How to Tell If a Tesla Has Been in a Crash

These clues can add up to a damaged vehicle you should avoid buying.

Left front quarter view of a blue Tesla Model S drivingTesla


Purchasing a used Tesla can mean opening yourself to the risk that the owner isn't being completely honest about its crash history. Fortunately, there are a number of steps you can take to verify whether the vehicle has been involved in an accident, ranging from standard inspections and records checks to Tesla-specific verifications.

Look for Basic Signs of a Past Crash

Several clues that an accident lurks in a vehicle's past apply to all brands, Tesla included. The first step in verifying a clean slate is to order a vehicle-history report. These services comb through DMV records and insurance claims associated with the vehicle identification number, and they can be a useful tool for detecting undisclosed incidents.

Not all accidents are reported to an insurance company, but physically inspecting the vehicle can also reveal important info. Look for areas of paint where the color doesn't quite match, overspray paint on trim, body panels that seem to have shifted from their original mounting points, replacement glass, and, especially underneath the vehicle, areas of rust that indicate components that might have been missed during the repair process. Better yet, have a local shop give the car a pre-purchase inspection.

There Might be Electronic Evidence

Modern cars are increasingly connected to tracking and data-collection services, and Tesla models are no exception. In fact, Tesla vehicles collect information before, during, and immediately after a crash. The recording is triggered by a "non-trivial physical occurrence," such as an impact.

This information from the car's Event Data Recorder (EDR) can be accessed by Tesla owners, typically in the context of an investigation by law enforcement, queries from an insurance company, or as part of the vehicle's sale. It's accessible via a Tesla cable and the Tesla EDR Retrieval Program, software that downloads the data from the recorder. The data can be uploaded to Tesla's website to generate a report showing the vehicle's history of impacts.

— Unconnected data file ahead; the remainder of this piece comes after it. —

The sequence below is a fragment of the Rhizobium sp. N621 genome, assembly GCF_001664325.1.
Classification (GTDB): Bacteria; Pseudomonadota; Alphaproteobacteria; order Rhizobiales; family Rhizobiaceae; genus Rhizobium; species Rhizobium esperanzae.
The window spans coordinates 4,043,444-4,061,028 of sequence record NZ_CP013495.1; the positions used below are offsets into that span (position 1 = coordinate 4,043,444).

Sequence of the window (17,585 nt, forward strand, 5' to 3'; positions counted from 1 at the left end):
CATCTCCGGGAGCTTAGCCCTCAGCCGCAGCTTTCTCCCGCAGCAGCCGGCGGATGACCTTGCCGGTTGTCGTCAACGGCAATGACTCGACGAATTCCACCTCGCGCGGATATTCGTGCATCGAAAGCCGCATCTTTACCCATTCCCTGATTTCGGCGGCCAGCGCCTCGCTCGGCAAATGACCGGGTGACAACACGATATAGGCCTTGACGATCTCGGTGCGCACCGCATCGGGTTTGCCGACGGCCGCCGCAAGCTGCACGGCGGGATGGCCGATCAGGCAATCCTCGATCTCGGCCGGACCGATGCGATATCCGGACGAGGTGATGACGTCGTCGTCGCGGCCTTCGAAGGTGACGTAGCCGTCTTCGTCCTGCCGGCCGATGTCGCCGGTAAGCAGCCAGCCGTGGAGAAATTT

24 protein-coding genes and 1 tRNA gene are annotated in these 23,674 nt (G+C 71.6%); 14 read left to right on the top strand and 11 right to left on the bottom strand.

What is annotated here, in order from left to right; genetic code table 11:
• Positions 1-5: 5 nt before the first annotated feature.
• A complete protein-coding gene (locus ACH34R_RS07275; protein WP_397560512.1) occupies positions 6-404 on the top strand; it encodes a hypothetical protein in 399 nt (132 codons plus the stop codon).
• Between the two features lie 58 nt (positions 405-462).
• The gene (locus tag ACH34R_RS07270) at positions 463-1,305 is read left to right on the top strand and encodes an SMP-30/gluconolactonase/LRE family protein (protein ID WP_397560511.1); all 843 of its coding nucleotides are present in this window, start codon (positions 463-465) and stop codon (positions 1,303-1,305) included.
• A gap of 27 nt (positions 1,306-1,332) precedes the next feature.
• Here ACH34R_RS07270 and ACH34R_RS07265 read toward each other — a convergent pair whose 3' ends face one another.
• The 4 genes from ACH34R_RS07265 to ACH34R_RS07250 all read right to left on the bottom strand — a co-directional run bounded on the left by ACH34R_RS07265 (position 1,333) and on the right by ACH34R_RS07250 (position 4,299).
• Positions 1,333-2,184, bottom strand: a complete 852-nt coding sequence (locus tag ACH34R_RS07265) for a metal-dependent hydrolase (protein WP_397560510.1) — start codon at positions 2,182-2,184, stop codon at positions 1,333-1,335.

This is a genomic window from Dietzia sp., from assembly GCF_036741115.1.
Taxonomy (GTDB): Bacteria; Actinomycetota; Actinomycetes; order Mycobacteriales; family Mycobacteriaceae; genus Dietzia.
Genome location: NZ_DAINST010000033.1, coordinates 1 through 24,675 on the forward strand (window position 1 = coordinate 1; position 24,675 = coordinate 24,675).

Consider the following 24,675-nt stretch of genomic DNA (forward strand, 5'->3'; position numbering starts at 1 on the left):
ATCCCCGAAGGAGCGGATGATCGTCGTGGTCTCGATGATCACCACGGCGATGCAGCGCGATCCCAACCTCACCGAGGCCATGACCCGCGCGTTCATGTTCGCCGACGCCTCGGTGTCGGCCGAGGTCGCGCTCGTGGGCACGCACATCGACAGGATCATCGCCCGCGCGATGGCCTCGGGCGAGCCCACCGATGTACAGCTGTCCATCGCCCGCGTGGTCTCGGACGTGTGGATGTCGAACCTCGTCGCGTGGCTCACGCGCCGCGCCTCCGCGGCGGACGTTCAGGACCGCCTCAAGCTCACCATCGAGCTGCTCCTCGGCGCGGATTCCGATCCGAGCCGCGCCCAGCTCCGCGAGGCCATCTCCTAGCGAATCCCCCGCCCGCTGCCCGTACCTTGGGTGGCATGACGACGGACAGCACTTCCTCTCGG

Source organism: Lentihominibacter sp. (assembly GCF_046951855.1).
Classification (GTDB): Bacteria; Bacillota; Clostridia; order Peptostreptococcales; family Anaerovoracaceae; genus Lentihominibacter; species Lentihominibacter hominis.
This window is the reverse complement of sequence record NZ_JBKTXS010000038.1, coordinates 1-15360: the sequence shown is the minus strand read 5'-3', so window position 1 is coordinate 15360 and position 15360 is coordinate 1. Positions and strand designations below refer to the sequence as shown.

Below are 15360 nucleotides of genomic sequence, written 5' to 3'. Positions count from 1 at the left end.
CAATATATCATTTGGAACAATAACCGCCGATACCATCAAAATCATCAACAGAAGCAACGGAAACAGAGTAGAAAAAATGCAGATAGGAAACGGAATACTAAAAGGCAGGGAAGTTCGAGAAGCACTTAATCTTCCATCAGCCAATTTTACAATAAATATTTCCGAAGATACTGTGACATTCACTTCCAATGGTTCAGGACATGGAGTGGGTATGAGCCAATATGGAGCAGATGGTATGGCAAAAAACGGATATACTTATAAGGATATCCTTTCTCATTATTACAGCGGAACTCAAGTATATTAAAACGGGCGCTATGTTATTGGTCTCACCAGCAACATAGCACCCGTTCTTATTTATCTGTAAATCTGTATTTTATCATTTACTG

Battery Pack Damage is a Telltale Sign

A Tesla's battery pack is part of its overall structure and could receive damage in a serious accident. Not all battery pack problems indicate a collision in the past, but some can serve as a warning that an incident has occurred.

The easiest way to check on the performance status of a Tesla's battery pack is to ask the seller to use Tesla's mobile app to run a self-diagnosis. This will return a report indicating any range issues. Lower than expected range could be the result of normal wear, but if the vehicle is a relatively recent model, it could also indicate a failing battery pack.

You should also look for leaks from the vehicle's battery cooling system, as coolant leaks can occur after an impact to the underside of a Tesla. While you're examining the chassis, you should also inspect for any scoring, scratches, or punctures to the battery pack, each of which are warning signs of a collision that hasn't been properly repaired.

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Benjamin Hunting
Benjamin Hunting is a writer and podcast host who contributes to a number of newspapers, automotive magazines, and online publications. More than a decade into his career, he enjoys keeping the shiny side up during track days and always has one too many classic vehicle projects partially disassembled in his garage at any given time. Remember, if it's not leaking, it's probably empty.